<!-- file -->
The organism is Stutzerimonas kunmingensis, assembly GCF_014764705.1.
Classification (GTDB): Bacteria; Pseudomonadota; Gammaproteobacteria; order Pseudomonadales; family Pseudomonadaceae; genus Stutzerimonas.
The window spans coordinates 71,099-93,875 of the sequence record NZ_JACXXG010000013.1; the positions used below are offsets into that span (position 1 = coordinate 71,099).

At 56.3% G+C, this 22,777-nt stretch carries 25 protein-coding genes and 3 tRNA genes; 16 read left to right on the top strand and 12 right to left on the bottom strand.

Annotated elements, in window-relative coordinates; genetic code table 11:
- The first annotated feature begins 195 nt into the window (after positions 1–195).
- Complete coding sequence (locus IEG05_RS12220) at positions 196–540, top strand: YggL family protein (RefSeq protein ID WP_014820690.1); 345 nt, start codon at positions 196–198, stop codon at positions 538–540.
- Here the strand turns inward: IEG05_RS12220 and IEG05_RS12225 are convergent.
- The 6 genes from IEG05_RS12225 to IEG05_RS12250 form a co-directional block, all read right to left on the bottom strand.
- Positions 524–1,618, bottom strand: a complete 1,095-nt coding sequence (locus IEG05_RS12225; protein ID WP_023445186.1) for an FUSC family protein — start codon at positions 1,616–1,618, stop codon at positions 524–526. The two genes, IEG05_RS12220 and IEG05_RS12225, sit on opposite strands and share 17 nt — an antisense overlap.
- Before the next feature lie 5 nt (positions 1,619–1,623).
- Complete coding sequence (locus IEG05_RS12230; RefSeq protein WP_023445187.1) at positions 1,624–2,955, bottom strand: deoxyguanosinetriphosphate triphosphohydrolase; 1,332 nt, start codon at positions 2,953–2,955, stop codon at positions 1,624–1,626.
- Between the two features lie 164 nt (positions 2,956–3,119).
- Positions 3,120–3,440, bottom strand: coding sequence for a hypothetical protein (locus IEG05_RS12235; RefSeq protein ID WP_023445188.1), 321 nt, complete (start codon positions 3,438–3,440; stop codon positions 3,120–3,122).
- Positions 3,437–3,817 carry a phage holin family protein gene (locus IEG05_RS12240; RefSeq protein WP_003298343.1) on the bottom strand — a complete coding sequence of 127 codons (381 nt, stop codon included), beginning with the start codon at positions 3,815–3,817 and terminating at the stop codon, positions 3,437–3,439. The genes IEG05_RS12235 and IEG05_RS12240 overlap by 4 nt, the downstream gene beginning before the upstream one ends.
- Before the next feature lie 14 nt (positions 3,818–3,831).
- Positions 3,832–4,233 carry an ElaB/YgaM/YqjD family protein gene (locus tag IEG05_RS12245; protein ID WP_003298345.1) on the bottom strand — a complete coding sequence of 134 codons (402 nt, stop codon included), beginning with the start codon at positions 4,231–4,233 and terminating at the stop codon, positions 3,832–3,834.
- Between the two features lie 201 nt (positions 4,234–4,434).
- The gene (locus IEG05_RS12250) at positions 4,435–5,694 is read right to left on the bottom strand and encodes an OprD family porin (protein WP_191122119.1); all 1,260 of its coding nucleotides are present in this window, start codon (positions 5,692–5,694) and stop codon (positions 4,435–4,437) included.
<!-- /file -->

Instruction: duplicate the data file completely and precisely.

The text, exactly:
The organism is Stutzerimonas kunmingensis, assembly GCF_014764705.1.
Classification (GTDB): Bacteria; Pseudomonadota; Gammaproteobacteria; order Pseudomonadales; family Pseudomonadaceae; genus Stutzerimonas.
The window spans coordinates 71,099-93,875 of the sequence record NZ_JACXXG010000013.1; the positions used below are offsets into that span (position 1 = coordinate 71,099).

At 56.3% G+C, this 22,777-nt stretch carries 25 protein-coding genes and 3 tRNA genes; 16 read left to right on the top strand and 12 right to left on the bottom strand.

Annotated elements, in window-relative coordinates; genetic code table 11:
- The first annotated feature begins 195 nt into the window (after positions 1–195).
- Complete coding sequence (locus IEG05_RS12220) at positions 196–540, top strand: YggL family protein (RefSeq protein ID WP_014820690.1); 345 nt, start codon at positions 196–198, stop codon at positions 538–540.
- Here the strand turns inward: IEG05_RS12220 and IEG05_RS12225 are convergent.
- The 6 genes from IEG05_RS12225 to IEG05_RS12250 form a co-directional block, all read right to left on the bottom strand.
- Positions 524–1,618, bottom strand: a complete 1,095-nt coding sequence (locus IEG05_RS12225; protein ID WP_023445186.1) for an FUSC family protein — start codon at positions 1,616–1,618, stop codon at positions 524–526. The two genes, IEG05_RS12220 and IEG05_RS12225, sit on opposite strands and share 17 nt — an antisense overlap.
- Before the next feature lie 5 nt (positions 1,619–1,623).
- Complete coding sequence (locus IEG05_RS12230; RefSeq protein WP_023445187.1) at positions 1,624–2,955, bottom strand: deoxyguanosinetriphosphate triphosphohydrolase; 1,332 nt, start codon at positions 2,953–2,955, stop codon at positions 1,624–1,626.
- Between the two features lie 164 nt (positions 2,956–3,119).
- Positions 3,120–3,440, bottom strand: coding sequence for a hypothetical protein (locus IEG05_RS12235; RefSeq protein ID WP_023445188.1), 321 nt, complete (start codon positions 3,438–3,440; stop codon positions 3,120–3,122).
- Positions 3,437–3,817 carry a phage holin family protein gene (locus IEG05_RS12240; RefSeq protein WP_003298343.1) on the bottom strand — a complete coding sequence of 127 codons (381 nt, stop codon included), beginning with the start codon at positions 3,815–3,817 and terminating at the stop codon, positions 3,437–3,439. The genes IEG05_RS12235 and IEG05_RS12240 overlap by 4 nt, the downstream gene beginning before the upstream one ends.
- Before the next feature lie 14 nt (positions 3,818–3,831).
- Positions 3,832–4,233 carry an ElaB/YgaM/YqjD family protein gene (locus tag IEG05_RS12245; protein ID WP_003298345.1) on the bottom strand — a complete coding sequence of 134 codons (402 nt, stop codon included), beginning with the start codon at positions 4,231–4,233 and terminating at the stop codon, positions 3,832–3,834.
- Between the two features lie 201 nt (positions 4,234–4,434).
- The gene (locus IEG05_RS12250) at positions 4,435–5,694 is read right to left on the bottom strand and encodes an OprD family porin (protein WP_191122119.1); all 1,260 of its coding nucleotides are present in this window, start codon (positions 5,692–5,694) and stop codon (positions 4,435–4,437) included.